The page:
> >> rather filled the pot, and when the water level went down, she knew it
> >> was ready.

> > Sorry, I don't understand this. The water level went down? After
> > evaporating for a long time? That couldn't be it! Could you please
> > elaborate?
> > /Lew
> > ---
> > Lew Perin /
> >
http://www.panix.com/~perin/babelcarp.html

>
> Because I did not see it happening (she did the brewing on the bar
> while I was @ a table) watching from afar....
>
> What I sensed that she was talking about was the water being absorbed
> by the tea. She was doing the brewing in a Yixing pot - very small,
> and then pouring it from there to a porcelain pot for warming and
> serving. What I gathered she meant was when she poured in the water,
> I noticed that it literally overflowed the small pot, so perhaps as
> the leaves unfurled, they also absorbed the water, and at a certain
> level she figured it was ready?


The leaves had better have absorbed the water; otherwise they couldn't
release their essence into the tea liquor. But I don't see why the
level inside the pot would go down.

> I have never done this way myself, I thought it was a bit different,
> as I have always timed it, but this method worked, as the tea tasted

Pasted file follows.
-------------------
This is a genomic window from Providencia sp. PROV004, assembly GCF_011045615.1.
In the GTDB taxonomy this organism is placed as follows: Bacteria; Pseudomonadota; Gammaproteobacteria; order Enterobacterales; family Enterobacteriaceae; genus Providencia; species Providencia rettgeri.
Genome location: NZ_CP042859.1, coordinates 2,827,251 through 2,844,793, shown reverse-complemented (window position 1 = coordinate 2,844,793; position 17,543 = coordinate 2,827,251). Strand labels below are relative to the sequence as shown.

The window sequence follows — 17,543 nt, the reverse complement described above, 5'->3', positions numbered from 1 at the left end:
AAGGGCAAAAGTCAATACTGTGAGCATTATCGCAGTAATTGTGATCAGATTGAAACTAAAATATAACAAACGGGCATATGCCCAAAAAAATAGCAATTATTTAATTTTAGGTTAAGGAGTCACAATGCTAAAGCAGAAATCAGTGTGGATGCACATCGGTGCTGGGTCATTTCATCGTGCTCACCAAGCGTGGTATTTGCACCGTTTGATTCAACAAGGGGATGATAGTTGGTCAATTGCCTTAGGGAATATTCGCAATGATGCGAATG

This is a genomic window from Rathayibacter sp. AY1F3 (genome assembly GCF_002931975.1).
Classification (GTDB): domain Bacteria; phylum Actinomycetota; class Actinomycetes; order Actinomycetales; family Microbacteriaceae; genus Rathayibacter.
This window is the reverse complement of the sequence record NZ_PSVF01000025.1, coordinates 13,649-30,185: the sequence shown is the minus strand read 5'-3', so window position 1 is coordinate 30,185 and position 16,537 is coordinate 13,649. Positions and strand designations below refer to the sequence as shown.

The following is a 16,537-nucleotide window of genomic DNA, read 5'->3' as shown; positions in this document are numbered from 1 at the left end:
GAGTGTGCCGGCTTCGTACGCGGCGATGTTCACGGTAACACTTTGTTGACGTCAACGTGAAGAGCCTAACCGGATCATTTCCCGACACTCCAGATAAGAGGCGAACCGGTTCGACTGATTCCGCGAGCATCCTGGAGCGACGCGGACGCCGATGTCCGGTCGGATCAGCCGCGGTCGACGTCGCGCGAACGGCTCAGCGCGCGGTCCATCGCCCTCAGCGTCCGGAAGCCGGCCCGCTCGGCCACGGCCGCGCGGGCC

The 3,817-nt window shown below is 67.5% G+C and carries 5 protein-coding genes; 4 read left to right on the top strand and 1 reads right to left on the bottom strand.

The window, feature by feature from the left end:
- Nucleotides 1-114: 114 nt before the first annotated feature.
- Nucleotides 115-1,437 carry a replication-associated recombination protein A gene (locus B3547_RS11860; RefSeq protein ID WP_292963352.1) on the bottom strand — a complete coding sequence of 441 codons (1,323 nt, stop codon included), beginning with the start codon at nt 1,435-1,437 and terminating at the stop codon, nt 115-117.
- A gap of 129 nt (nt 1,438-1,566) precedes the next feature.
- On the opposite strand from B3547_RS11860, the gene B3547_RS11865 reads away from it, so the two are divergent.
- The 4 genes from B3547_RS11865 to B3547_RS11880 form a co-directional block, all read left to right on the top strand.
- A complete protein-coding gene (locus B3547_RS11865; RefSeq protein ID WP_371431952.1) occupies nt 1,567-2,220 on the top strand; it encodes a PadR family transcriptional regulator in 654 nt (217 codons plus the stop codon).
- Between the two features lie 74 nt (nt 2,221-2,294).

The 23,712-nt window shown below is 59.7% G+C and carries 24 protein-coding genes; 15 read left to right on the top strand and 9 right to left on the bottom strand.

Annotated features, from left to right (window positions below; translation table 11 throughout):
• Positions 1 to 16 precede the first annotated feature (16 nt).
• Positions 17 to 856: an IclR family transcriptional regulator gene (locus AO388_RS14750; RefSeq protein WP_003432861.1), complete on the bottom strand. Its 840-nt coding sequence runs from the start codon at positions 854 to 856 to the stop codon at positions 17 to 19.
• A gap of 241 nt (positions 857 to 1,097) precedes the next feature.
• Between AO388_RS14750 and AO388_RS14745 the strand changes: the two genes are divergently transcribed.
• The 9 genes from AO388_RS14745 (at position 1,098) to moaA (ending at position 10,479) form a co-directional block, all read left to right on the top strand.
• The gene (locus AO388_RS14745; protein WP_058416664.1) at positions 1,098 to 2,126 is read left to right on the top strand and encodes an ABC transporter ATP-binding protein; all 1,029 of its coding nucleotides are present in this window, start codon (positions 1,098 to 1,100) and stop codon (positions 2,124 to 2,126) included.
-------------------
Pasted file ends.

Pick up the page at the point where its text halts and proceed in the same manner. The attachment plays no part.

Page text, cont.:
> wonderful, not too strong, and very light in color. I sort of mind
> timed it and it seemed to be about 1-2 mins steeped.
>
> Does that make any sense?


Yes. I encourage you to try it yourself. Small brewing vessel, lots
of leaf, many short steeps. Either a Yixing pot or a gaiwan will do.

/Lew
---
Lew Perin /
http://www.panix.com/~perin/babelcarp.html
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Default Tea Family Clan in Oakville, Ontario

> If there is any experts here in the Oakville/GTA region that is
> interested in checking this place out, I would love to hit it with
> someone who knows good quality tea from bad,


I'm from the GTA, except I'm in China now, but I will get back
eventually, sometime.
One thing I find weird about tea stores in Toronto is that recently -
looking at their websites - they got photos of old tea!
That's really scary. Are they really selling old tea?


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Default Tea Family Clan in Oakville, Ontario

On 2008-07-23 17:40:03 -0400, Lewis Perin > said:

> Mike Morton > writes:
>
>> On 2008-07-23 14:47:54 -0400, Lewis Perin > said:
>>
>>> Mike Morton > writes:
>>>
>>>> [...Taiwanese oolong in Ontario...]
>>>> She explained that the tea is hand picked and rolled. I don't know
>>>> yet how to tell the difference, so I will describe what I saw. The
>>>> tea that I had was 4 leafs and a bud. It was served "Gong Fu" style
>>>> (is that the right way to say it?) and was rinsed, then brewed and
>>>> served. The owner explained that she did not brew for a set time, but
>>>> rather filled the pot, and when the water level went down, she knew it
>>>> was ready.
>>> Sorry, I don't understand this. The water level went down? After
>>> evaporating for a long time? That couldn't be it! Could you please